Our Klamath Basin Water Crisis
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Festival takes in farmers' efforts too
Published February 10, 2005
By LEE JUILLERAT Herald and News
Klamath Basin irrigators weary of "preaching to the choir" hope to find new audiences when they participate in the upcoming Winter Wings Festival.
"This is our opportunity to get our message out to a group of folks we normally wouldn't have conversation with," says Steve Kandra, president of the Klamath Basin Water Users Association, of the group's participation in a "Partnering Wetlands and Agriculture" workshop.
A new day-long workshop is set for 9:30 a.m. to 4:30 p.m. Friday, Feb. 18, as part of the rejuvenated Winter Wings Festival, which runs Feb. 17 to 20. For the previous 25 years, the festival had been the Klamath Basin Bald Eagle Conference.
The partnering workshop is designed to inform festival participants, who are usually members of conservation groups such as the Audubon Society, about conservation efforts by farmers and irrigators, both as private individuals on private lands and as private individuals on public lands.
"We in the agricultural community feel we have a story to tell in regards to local waterfowl and wildlife assets," Kandra said.
The workshop's focus is a "walking wetland" program, which involves rotating areas of the Tule Lake and Lower Klamath national wildlife refuges between crop lands and wetlands to benefit agriculture and wildlife.
The two refuges lease 15,500 acres to farmers for agricultural production, as provided by the 1964 Kuchel Act. Agricultural production on the lease lands had a gross value of nearly $50 million in 1999 and generated $1.43 million in lease revenue.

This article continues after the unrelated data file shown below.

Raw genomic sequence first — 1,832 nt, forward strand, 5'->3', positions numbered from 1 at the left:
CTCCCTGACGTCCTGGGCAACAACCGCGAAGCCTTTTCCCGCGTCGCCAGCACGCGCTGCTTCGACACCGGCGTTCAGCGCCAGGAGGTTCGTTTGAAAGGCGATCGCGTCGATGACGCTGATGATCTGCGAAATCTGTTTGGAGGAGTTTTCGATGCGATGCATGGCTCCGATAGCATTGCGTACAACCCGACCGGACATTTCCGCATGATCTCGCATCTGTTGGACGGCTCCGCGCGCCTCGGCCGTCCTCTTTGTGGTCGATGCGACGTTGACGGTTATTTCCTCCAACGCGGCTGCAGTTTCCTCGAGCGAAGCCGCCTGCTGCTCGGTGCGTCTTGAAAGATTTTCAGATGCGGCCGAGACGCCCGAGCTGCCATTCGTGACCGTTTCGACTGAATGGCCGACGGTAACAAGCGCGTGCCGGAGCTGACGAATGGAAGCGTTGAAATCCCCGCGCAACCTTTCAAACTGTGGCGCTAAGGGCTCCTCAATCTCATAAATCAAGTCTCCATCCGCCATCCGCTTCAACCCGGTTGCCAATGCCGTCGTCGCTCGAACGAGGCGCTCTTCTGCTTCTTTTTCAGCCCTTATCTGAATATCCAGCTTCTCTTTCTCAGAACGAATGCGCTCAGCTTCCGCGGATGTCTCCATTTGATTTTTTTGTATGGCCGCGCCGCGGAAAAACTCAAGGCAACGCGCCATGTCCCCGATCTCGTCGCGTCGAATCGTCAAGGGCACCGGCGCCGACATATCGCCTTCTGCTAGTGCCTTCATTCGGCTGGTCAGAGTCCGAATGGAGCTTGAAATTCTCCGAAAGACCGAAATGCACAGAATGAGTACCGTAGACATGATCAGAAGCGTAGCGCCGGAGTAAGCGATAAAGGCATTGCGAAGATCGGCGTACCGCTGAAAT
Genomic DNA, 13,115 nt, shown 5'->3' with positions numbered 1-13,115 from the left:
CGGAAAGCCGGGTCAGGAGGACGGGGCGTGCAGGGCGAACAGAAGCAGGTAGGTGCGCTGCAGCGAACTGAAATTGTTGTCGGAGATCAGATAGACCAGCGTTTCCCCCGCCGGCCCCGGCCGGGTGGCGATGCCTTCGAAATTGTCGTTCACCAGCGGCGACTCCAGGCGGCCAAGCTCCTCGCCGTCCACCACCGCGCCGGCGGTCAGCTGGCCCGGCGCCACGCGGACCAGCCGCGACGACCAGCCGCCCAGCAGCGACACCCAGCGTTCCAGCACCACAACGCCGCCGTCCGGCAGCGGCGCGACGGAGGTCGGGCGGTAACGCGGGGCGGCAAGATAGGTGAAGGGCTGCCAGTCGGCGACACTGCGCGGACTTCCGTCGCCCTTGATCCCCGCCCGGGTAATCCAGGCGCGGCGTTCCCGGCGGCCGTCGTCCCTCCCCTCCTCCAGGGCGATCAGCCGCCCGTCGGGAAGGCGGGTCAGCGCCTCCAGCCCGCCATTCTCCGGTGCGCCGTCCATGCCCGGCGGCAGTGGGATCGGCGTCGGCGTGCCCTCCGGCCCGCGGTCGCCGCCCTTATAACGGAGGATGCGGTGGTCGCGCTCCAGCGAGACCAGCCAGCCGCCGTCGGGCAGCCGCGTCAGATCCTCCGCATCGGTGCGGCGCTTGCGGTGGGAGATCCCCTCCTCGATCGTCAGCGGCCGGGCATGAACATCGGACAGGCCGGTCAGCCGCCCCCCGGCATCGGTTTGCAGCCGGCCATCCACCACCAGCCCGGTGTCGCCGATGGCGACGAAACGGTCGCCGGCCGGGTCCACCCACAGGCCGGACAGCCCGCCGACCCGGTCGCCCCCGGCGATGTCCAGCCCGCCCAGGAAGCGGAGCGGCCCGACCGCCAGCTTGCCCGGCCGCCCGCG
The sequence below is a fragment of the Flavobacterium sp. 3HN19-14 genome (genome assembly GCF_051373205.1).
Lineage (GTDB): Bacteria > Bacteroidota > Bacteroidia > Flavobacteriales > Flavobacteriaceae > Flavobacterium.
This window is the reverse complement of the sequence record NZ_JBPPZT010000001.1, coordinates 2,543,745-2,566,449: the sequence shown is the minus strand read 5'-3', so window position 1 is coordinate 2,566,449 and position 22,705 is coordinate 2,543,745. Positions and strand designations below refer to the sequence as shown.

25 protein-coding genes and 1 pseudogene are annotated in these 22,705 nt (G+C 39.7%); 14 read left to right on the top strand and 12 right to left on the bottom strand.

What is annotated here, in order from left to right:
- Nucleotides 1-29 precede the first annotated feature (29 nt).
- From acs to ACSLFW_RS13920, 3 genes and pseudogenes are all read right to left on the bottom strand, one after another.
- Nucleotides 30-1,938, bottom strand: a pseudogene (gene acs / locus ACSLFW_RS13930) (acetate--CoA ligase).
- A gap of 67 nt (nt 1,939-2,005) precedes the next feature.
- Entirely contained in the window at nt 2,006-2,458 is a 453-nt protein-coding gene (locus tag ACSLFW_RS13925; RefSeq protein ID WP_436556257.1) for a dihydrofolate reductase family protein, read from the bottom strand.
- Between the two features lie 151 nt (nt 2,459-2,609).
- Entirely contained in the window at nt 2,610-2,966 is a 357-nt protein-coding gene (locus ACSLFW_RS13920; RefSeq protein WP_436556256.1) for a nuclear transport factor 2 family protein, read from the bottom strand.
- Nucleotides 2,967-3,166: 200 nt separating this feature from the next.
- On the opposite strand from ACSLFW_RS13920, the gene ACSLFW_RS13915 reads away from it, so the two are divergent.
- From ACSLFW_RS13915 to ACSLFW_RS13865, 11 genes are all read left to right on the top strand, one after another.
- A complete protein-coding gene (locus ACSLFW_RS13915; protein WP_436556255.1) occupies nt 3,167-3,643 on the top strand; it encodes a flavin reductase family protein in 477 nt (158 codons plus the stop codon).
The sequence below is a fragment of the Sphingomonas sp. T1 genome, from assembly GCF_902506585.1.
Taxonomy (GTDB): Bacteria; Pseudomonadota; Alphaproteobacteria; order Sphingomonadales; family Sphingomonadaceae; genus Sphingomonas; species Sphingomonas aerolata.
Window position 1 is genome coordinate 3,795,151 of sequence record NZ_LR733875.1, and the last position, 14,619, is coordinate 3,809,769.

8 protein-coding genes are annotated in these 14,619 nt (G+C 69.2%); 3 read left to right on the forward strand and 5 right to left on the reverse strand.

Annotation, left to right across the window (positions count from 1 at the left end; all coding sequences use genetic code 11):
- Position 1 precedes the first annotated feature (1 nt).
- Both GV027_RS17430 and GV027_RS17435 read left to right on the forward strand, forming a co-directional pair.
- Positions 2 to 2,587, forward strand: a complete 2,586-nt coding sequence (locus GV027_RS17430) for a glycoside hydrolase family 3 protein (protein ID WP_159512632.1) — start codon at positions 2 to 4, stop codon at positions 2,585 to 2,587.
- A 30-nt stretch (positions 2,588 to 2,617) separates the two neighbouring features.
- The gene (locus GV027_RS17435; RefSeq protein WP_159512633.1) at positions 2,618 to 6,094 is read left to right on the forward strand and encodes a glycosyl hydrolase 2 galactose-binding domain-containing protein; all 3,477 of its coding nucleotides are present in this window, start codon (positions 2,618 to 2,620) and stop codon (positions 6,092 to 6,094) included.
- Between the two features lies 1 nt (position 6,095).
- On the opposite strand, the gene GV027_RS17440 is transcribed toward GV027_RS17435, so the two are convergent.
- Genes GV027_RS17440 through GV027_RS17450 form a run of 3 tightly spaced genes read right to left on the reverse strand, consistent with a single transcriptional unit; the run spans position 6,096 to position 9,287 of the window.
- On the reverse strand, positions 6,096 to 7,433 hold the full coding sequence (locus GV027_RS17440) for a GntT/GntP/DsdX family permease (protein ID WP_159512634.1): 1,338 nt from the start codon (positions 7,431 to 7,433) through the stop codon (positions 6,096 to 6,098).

Environmental groups have criticized the leasing practice, citing declines in land quality from years of planting and harvesting that has resulted in the increased need for fertilizer and pesticides.
To reduce pesticide use and risks to fish and wildlife, refuge managers in 1997 created an integrated pest management plan calling for the periodic flooding of agricultural lands to suppress soil diseases and pests.
"The intent is to go out in the field and look at what we're doing," said Dave Mauser, a wildlife biologist with the Klamath National Wildlife Refuges, of the upcoming walking wetlands program. "We hope to get the word out about what we're developing with the growers."
Mauser said growers participating in the wetland-cropland program have found that following wetland cycles, the use of soil fumigants is not necessary, a savings of up to $200 an acre. Some crop yields have increased up to 25 percent.
"We get bangs for our bucks," said Kandra.
In addition, the Service's "Promoting Productive Wetland Habitats and Sustainable Agriculture" report says waterfowl use at Tule Lake has increased to levels not seen in 25 years. Increases have been especially notable for green-wing teal, pintail and white-fronted and snow/Ross geese.
"You put water on the wetlands and plants come very quickly," Mauser said.
The program has also been expanding to private lands and resulted in some lands producing certified organic crops of potatoes, onions and grain.
"It's one of the few examples where we have a win-win situation for everybody," Mauser said. "We're developing techniques we're hoping will have applicability to private lands."
The workshop will begin at the Best Western Olympic Inn in Klamath Falls. Vans will take participants to the Winema Hunting Lodge for a program overview by refuge manager Ron Cole, followed by bird watching, tours of refuge and private lands, and a brief visit to Mia and Pia's production micro-brewery. Vans will return to Klamath Falls about 4:30 p.m.
"Hopefully, what we'll be able to show are the benefits to farming and wildlife," Mauser said. "It's a very ecologically friendly way to do things."
For registration information see the Winter Wings Festival Web site at www.winterwingsfest.org. Information is also available from the Great Basin Visitor Association, 507 Main St., 882-1501. Cost for the workshop is $15 until Thursday, Feb. 10 and $20 after.
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